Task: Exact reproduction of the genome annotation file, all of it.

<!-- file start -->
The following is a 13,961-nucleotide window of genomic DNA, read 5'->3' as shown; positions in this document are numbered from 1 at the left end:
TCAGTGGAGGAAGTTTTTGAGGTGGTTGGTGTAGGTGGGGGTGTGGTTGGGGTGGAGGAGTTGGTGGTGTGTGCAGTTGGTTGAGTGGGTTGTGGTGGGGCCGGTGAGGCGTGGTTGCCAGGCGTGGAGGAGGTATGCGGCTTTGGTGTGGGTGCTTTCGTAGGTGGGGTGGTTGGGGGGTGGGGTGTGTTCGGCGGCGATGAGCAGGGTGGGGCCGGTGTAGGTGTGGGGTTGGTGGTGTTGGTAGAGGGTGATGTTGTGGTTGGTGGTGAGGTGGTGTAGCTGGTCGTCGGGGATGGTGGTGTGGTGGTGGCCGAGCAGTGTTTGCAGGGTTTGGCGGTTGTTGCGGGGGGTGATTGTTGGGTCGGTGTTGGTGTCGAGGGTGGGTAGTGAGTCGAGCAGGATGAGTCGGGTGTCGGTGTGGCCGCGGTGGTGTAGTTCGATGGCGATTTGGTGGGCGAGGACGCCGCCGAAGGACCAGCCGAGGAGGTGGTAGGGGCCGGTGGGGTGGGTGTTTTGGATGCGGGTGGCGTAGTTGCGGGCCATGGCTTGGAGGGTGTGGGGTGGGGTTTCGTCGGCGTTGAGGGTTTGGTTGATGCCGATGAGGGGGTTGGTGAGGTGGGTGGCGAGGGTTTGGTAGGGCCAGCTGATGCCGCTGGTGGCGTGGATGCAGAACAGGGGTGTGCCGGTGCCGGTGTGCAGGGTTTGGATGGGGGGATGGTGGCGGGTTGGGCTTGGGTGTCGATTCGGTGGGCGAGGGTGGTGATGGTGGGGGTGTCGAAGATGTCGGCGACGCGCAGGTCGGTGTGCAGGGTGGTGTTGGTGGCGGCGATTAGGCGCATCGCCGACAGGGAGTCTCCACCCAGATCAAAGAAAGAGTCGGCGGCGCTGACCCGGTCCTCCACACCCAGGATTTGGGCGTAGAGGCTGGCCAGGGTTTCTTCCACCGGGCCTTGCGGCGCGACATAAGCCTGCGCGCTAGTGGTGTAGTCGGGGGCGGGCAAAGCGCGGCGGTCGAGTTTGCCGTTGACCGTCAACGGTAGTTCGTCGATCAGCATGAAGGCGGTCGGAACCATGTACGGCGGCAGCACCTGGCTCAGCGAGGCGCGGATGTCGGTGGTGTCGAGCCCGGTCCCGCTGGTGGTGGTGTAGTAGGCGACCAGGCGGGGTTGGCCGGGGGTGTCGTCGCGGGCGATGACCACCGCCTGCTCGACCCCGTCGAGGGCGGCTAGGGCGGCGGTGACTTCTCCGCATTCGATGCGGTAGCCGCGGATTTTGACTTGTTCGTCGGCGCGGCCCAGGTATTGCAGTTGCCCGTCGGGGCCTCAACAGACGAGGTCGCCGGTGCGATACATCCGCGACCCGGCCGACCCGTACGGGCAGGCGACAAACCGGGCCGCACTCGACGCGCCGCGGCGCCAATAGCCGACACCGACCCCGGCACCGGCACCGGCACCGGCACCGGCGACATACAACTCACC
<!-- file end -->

The following is a 13,961-nucleotide window of genomic DNA, read 5'->3' as shown; positions in this document are numbered from 1 at the left end:
TCAGTGGAGGAAGTTTTTGAGGTGGTTGGTGTAGGTGGGGGTGTGGTTGGGGTGGAGGAGTTGGTGGTGTGTGCAGTTGGTTGAGTGGGTTGTGGTGGGGCCGGTGAGGCGTGGTTGCCAGGCGTGGAGGAGGTATGCGGCTTTGGTGTGGGTGCTTTCGTAGGTGGGGTGGTTGGGGGGTGGGGTGTGTTCGGCGGCGATGAGCAGGGTGGGGCCGGTGTAGGTGTGGGGTTGGTGGTGTTGGTAGAGGGTGATGTTGTGGTTGGTGGTGAGGTGGTGTAGCTGGTCGTCGGGGATGGTGGTGTGGTGGTGGCCGAGCAGTGTTTGCAGGGTTTGGCGGTTGTTGCGGGGGGTGATTGTTGGGTCGGTGTTGGTGTCGAGGGTGGGTAGTGAGTCGAGCAGGATGAGTCGGGTGTCGGTGTGGCCGCGGTGGTGTAGTTCGATGGCGATTTGGTGGGCGAGGACGCCGCCGAAGGACCAGCCGAGGAGGTGGTAGGGGCCGGTGGGGTGGGTGTTTTGGATGCGGGTGGCGTAGTTGCGGGCCATGGCTTGGAGGGTGTGGGGTGGGGTTTCGTCGGCGTTGAGGGTTTGGTTGATGCCGATGAGGGGGTTGGTGAGGTGGGTGGCGAGGGTTTGGTAGGGCCAGCTGATGCCGCTGGTGGCGTGGATGCAGAACAGGGGTGTGCCGGTGCCGGTGTGCAGGGTTTGGATGGGGGGATGGTGGCGGGTTGGGCTTGGGTGTCGATTCGGTGGGCGAGGGTGGTGATGGTGGGGGTGTCGAAGATGTCGGCGACGCGCAGGTCGGTGTGCAGGGTGGTGTTGGTGGCGGCGATTAGGCGCATCGCCGACAGGGAGTCTCCACCCAGATCAAAGAAAGAGTCGGCGGCGCTGACCCGGTCCTCCACACCCAGGATTTGGGCGTAGAGGCTGGCCAGGGTTTCTTCCACCGGGCCTTGCGGCGCGACATAAGCCTGCGCGCTAGTGGTGTAGTCGGGGGCGGGCAAAGCGCGGCGGTCGAGTTTGCCGTTGACCGTCAACGGTAGTTCGTCGATCAGCATGAAGGCGGTCGGAACCATGTACGGCGGCAGCACCTGGCTCAGCGAGGCGCGGATGTCGGTGGTGTCGAGCCCGGTCCCGCTGGTGGTGGTGTAGTAGGCGACCAGGCGGGGTTGGCCGGGGGTGTCGTCGCGGGCGATGACCACCGCCTGCTCGACCCCGTCGAGGGCGGCTAGGGCGGCGGTGACTTCTCCGCATTCGATGCGGTAGCCGCGGATTTTGACTTGTTCGTCGGCGCGGCCCAGGTATTGCAGTTGCCCGTCGGGGCCTCAACAGACGAGGTCGCCGGTGCGATACATCCGCGACCCGGCCGACCCGTACGGGCAGGCGACAAACCGGGCCGCACTCGACGCGCCGCGGCGCCAATAGCCGACACCGACCCCGGCACCGGCACCGGCACCGGCACCGGCGACATACAACTCACC